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Tag Archive: Aid in Dying

  1. Colorado Medical Aid-in-Dying Law Working Well on 1st Anniversary Since it Took Effect

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    One year after the implementation of the End-of-Life Options Act, which authorizes medical aid in dying for terminally ill adults, data and personal stories compiled by Compassion & Choices show the law is working as intended.

    The law gives mentally capable, terminally ill adults with six months or fewer to live the option to request a doctor’s prescription for medication they can decide to take to die peacefully if their end-of-life suffering becomes unbearable. The law took effect on Dec. 16, 2016, after its adoption as the most popular ballot measure in recent state history (65% voted ‘yes’ vs. 35% voted ‘no’). In addition to Colorado, medical aid in dying is authorized in five other states, California, Montana, Oregon, Vermont and Washington, as well as the District of Columbia.

    “Colorado’s first year of implementation has been a success and is working as voters intended,” said Kat West, National Director of Policy and Programs for Compassion & Choices. “All of the large secular healthcare systems have adopted policies supportive of patient end-of-life decision making. The promises made during the ballot campaign have been kept. Over a dozen safeguards are in place without unnecessary regulatory barriers that reduce dying people’s access to the law. The Colorado law’s implementation progress has been on par, if not better in some regards, with medical aid-in-dying laws that took effect in California last year and in Oregon 20 years ago.”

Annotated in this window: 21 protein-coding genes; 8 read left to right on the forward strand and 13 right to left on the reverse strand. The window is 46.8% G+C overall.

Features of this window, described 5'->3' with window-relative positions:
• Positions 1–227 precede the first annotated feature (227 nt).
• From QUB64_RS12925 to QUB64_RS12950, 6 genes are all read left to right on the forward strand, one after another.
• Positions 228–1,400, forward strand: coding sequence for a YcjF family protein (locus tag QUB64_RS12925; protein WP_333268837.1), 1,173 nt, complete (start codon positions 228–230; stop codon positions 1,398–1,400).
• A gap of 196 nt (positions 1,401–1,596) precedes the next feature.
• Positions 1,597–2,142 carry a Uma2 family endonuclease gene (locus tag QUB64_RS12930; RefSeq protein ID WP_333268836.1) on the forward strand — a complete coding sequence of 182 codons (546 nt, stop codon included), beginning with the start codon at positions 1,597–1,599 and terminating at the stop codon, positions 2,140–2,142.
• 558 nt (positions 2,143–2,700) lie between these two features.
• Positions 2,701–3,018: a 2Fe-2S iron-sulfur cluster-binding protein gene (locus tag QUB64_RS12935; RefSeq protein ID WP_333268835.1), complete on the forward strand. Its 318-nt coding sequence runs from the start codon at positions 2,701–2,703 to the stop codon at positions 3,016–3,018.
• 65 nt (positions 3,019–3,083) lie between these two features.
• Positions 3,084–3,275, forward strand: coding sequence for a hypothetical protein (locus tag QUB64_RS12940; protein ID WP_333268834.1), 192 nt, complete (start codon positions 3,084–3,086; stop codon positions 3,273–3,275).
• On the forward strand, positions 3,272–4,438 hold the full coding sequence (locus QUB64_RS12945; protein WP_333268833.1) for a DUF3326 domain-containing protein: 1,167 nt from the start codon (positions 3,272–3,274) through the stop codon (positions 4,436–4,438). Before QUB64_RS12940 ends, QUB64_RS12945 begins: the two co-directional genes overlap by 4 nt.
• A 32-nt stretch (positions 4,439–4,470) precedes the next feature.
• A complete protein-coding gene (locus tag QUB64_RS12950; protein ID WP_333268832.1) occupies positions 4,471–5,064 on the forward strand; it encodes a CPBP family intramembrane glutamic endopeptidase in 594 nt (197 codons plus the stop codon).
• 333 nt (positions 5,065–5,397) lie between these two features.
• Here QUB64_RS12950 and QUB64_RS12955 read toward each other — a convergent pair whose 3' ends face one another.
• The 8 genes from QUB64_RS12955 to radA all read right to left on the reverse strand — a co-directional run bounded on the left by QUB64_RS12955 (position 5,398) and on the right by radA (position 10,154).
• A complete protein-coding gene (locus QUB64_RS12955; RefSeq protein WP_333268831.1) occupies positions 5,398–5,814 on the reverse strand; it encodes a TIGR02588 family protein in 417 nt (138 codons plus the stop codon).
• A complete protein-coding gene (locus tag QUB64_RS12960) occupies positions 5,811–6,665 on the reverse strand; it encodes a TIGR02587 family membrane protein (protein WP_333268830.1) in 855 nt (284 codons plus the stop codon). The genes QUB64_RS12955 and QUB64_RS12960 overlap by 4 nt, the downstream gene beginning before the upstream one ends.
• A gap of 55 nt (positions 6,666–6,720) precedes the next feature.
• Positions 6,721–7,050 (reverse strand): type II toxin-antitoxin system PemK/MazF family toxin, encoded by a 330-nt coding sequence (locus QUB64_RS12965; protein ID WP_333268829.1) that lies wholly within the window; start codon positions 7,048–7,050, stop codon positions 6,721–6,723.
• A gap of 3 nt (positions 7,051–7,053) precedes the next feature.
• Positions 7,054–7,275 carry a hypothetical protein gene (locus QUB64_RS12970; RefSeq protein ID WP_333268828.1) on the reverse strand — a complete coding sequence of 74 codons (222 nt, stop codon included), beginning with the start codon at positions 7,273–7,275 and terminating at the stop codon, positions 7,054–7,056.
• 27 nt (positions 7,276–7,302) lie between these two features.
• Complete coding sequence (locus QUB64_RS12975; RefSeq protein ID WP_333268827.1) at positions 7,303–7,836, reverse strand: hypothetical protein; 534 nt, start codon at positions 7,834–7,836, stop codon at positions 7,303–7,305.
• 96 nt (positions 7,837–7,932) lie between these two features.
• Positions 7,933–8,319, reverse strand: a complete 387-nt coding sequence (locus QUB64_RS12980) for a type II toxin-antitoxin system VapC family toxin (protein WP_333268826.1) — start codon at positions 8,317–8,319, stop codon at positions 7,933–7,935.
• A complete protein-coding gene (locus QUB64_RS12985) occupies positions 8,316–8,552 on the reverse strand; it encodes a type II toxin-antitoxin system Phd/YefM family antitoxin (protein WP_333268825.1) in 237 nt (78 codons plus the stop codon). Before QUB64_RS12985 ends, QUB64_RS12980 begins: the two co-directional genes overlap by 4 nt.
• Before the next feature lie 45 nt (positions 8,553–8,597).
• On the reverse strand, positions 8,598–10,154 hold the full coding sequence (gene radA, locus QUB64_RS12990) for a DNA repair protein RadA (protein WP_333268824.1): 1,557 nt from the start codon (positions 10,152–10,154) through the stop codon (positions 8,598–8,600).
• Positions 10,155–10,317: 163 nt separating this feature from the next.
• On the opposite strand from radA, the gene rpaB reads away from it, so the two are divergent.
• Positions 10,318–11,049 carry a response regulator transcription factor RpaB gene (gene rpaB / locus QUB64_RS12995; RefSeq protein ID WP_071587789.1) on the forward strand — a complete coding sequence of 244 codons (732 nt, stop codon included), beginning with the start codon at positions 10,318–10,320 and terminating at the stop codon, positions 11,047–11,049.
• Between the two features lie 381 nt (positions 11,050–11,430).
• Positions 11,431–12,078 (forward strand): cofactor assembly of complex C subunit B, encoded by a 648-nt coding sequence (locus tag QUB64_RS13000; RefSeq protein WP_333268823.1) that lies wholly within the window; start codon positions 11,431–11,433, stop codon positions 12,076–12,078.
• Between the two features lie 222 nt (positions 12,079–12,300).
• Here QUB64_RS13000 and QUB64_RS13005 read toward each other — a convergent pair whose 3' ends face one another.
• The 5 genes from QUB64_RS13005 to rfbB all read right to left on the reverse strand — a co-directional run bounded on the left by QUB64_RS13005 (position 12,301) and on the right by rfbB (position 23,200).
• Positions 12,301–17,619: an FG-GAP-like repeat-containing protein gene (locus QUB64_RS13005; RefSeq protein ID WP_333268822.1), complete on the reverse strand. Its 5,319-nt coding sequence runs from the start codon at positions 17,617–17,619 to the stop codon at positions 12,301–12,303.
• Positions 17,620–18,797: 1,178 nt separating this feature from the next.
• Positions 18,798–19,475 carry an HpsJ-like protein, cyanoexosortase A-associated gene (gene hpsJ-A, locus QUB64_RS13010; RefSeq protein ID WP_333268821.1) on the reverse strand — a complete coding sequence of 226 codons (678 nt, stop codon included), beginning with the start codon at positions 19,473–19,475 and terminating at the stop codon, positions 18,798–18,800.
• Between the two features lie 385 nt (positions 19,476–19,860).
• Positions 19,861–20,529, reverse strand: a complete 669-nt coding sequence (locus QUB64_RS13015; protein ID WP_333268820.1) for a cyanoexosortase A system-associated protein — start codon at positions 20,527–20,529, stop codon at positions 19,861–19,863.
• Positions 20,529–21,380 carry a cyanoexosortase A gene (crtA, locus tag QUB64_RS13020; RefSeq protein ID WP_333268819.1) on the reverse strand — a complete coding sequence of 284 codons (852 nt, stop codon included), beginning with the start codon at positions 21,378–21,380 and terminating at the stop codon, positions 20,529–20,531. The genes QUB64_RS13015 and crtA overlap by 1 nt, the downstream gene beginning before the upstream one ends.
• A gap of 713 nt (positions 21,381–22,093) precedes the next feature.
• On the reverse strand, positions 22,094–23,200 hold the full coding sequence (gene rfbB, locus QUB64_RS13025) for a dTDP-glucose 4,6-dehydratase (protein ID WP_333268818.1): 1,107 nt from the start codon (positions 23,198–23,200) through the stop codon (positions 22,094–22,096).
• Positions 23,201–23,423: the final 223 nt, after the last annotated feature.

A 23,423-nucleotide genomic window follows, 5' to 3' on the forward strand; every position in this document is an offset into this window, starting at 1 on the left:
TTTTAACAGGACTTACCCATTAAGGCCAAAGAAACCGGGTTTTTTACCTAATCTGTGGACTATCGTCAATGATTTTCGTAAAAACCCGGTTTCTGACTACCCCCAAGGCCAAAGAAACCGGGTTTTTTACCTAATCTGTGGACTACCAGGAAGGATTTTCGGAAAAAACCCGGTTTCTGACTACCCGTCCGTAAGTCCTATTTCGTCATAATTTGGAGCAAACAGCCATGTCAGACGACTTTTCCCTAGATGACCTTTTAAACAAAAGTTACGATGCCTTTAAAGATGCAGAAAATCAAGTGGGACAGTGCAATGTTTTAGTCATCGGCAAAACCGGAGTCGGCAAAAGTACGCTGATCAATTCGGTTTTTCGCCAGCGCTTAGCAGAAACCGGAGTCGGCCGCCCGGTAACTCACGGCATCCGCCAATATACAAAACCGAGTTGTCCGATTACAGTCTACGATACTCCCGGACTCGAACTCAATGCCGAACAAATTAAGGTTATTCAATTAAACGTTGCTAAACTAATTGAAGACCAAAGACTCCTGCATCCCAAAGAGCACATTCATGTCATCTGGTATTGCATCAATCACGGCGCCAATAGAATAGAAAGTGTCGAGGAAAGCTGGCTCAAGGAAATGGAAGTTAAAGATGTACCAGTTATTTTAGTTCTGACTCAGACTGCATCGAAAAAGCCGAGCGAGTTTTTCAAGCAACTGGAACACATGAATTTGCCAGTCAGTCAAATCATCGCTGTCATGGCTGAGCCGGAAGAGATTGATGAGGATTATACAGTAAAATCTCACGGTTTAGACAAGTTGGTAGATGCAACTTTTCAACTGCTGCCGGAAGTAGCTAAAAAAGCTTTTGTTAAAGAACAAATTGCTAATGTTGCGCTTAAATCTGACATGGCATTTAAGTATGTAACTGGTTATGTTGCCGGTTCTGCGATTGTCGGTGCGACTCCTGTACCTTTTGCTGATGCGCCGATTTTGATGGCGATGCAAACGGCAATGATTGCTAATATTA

• We estimate 45-55 terminally ill adults have requested prescriptions for medical aid in dying based on inquiries to Compassion & Choices’ Doc2Doc service (800.247.7421 or [email protected]), our End-of-Life Consultation program and information that supporters and providers have shared. The exact number will be available when the state releases its annual report in the spring of 2018.
    • Nearly 300 Coloradans have accessed Compassion & Choices’ Find Care Tool, where the public can find medical facilities, systems and hospices with policies supportive of patient decision-making around medical aid in dying.
    • 81 healthcare facilities in 30 towns* and 16 hospice locations in 15 towns** statewide, including all of the large secular healthcare systems, including Kaiser, the University system and HealthOne, have adopted official policies supportive of patient end-of-life decision making and are on our online Find Care Tool: compassionandchoices.org/Find-Care.There also is a map of these facilities available at: bit.ly/COEndofLifeOptionsFriendlyFacilities.
    • 10,000 doctors, pharmacists and other people have visited Compassion & Choices’ dedicated bilingual Access Campaign website to learn about more about Colorado law: compassionandchoices.org/Colorado.
    • More than 500 doctors and healthcare professionals have received education and information on our online resource guide for medical providers.
    • Compassion & Choices has educated hundreds of doctors and medical professionals about the law via statewide education webinars and presentations, and via our toll-free Doc2Doc consultation program phone line: 800.247.7421.
    • Compassion & Choices staff and volunteers have provided free education and presentations for communities across the state since implementation. These presentations have empowered Coloradans to take charge of their healthcare and learn the process for accessing the full range of end-of-life options, including medical aid in dying.